Real Stories About Real Motherhood
Introducing Part Two of our motherhood series exploring real stories about motherhood and conscious living.
Navigating motherhood with social values and environmental consciousness demands flexibility and forgiveness—as could be said of all things parenting. From the products we bring into our home to the nutrition we offer and the habits we establish, raising our little ones to be responsible and compassionate stewards of this planet requires a daily balance of lofty standards and realistic expectations. This is a glimpse inside one mother's attempt—and often hysterical failure—to keep all those balls in the air.
Navigating It All
It happens in fits and spurts. The work, that is. It happens before the sun rises in the sweet hours of morning while creativity runs deep and he dozes away. It happens between hand-offs and pick-ups and meltdowns. The work happens when he’s napping away the afternoon and long after he’s asleep for the night. While his world slows down through slumber, my to do list can finally be picked up. That’s when the work happens.
And then of course sometimes it doesn’t.
Sometimes everything falls out of balance because sleep is harder earned some days than others. There are afternoons when naps are fought until he’s fast asleep on my shoulder, my humming about cowboys and wide open spaces the only thing willing him to rest his eyes a while. There are nights when teeth are cutting or noses are dripping or bellies are grumbling, nights when we’re too worn to wake before the sun. Those days, those moments when he is up, that’s when everything else slows down.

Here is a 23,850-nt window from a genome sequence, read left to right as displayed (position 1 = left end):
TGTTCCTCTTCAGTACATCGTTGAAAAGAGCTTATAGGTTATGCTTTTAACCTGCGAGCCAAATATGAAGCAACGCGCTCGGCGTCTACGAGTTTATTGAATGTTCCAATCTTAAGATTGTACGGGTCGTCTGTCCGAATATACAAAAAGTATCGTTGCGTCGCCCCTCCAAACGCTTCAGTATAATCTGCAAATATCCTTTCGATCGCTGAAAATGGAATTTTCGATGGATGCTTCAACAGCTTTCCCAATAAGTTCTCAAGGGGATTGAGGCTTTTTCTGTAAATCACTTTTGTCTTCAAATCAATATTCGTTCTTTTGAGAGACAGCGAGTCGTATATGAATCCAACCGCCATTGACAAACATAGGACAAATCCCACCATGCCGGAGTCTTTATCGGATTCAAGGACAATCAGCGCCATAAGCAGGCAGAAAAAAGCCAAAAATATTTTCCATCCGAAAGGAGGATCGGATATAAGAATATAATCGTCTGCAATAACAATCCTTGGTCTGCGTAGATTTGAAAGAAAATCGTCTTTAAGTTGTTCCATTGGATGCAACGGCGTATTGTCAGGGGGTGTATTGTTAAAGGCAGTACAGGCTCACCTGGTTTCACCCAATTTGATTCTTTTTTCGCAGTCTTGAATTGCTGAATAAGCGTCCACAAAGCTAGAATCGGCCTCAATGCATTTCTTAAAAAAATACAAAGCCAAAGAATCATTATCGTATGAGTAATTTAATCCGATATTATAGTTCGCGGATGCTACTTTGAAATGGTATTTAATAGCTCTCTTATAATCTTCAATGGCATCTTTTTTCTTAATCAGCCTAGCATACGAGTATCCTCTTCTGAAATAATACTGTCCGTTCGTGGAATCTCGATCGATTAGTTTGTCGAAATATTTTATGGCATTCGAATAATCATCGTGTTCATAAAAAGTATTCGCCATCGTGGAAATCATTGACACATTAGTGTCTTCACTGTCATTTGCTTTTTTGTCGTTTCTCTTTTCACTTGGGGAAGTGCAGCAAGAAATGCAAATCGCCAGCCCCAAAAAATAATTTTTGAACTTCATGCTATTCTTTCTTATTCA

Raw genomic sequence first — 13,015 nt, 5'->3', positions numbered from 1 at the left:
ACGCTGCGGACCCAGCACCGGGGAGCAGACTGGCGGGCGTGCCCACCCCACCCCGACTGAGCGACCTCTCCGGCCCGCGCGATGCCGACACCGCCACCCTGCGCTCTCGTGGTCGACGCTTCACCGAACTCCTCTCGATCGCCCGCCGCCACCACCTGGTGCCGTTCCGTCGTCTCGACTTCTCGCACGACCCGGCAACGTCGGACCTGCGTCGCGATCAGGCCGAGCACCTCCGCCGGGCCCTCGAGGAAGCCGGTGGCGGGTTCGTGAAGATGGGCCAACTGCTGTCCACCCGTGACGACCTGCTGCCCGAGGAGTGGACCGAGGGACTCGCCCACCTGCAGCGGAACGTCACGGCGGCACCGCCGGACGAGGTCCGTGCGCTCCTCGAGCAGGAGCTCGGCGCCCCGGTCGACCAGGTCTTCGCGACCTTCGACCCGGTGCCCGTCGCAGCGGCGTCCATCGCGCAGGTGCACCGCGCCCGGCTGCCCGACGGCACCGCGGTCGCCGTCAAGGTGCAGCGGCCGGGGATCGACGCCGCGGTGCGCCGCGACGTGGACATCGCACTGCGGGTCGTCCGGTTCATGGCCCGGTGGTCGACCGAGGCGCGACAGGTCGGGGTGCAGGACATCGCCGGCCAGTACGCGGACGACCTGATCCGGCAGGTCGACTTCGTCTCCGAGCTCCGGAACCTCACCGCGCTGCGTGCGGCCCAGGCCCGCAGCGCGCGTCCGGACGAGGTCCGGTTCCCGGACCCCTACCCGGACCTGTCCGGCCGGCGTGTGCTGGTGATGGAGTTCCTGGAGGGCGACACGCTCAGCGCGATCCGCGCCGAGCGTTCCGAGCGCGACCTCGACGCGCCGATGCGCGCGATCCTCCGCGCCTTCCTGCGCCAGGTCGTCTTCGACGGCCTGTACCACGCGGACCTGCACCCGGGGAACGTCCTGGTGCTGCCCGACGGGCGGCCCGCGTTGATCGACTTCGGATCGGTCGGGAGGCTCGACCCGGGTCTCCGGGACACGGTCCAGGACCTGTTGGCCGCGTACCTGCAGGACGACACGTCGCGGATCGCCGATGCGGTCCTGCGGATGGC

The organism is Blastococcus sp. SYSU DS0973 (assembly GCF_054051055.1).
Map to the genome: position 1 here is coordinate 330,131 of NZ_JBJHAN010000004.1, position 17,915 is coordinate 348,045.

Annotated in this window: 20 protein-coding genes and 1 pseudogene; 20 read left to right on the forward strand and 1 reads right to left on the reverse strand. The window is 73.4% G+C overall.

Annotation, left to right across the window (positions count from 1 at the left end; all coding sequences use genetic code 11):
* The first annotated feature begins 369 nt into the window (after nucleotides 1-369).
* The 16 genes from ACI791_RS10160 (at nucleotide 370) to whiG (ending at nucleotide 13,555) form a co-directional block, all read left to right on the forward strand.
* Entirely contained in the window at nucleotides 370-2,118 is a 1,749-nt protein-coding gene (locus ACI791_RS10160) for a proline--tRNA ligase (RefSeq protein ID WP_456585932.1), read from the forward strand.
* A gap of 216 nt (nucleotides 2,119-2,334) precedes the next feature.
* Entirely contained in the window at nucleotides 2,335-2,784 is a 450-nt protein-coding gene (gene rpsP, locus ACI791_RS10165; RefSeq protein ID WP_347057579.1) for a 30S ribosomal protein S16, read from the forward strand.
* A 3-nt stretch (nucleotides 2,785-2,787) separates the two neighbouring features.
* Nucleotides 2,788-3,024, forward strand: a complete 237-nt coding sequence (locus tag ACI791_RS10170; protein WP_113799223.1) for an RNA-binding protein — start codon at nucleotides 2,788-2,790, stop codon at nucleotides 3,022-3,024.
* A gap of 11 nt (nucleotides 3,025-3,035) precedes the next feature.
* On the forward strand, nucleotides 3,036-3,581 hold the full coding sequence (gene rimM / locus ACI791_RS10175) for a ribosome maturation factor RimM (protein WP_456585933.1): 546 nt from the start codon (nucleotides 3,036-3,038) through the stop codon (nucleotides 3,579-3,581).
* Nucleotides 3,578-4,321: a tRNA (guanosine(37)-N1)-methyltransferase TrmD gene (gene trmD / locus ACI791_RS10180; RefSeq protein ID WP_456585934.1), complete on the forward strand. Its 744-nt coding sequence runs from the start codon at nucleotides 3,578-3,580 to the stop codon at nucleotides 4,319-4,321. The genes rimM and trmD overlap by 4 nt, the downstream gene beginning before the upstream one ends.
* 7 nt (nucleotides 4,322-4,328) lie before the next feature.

He stands in his bed clutching a blanket in one hand and a crib rail in the other, crying to be held. He’s fought a good fight, trying to will himself to sleep in all the usual ways—butt up and head down, in a warm room, on a good mattress, with soft white noise. But sleep eludes him, and so he stands in utter defeat and protests the exhaustion in the only way he knows how. He wails.
I didn’t expect that about motherhood.
The wailing, yes, of course. I expected the great curveball that is bringing another being into this world. I expected to question everything I knew to be true. I expected to be tired and overjoyed, overwhelmed and yet sometimes still bored. I expected for this little to add a new level of crazy into our carefully curated routine, but I certainly didn’t expect him to slow everything down.
There is something about the lack of control—that he has over his needs and that I have over him—that has challenged any semblance of structure during this birthing season of my life. It’s all I can do to respond to his needs, however erratic they may be and with whatever grace I can muster. There is no telling a hungry baby to be patient, just as there is no telling a tired one to sleep. You work for it. They work for it. We stop and slow down and meet them where they are.
As quickly as I had settled into my inbox—coffee poured and music up—I hear him fighting. Having had one eye on the monitor and the other on my work, I know how hard he’s tried and realize now the only chance is against my chest. So work waits.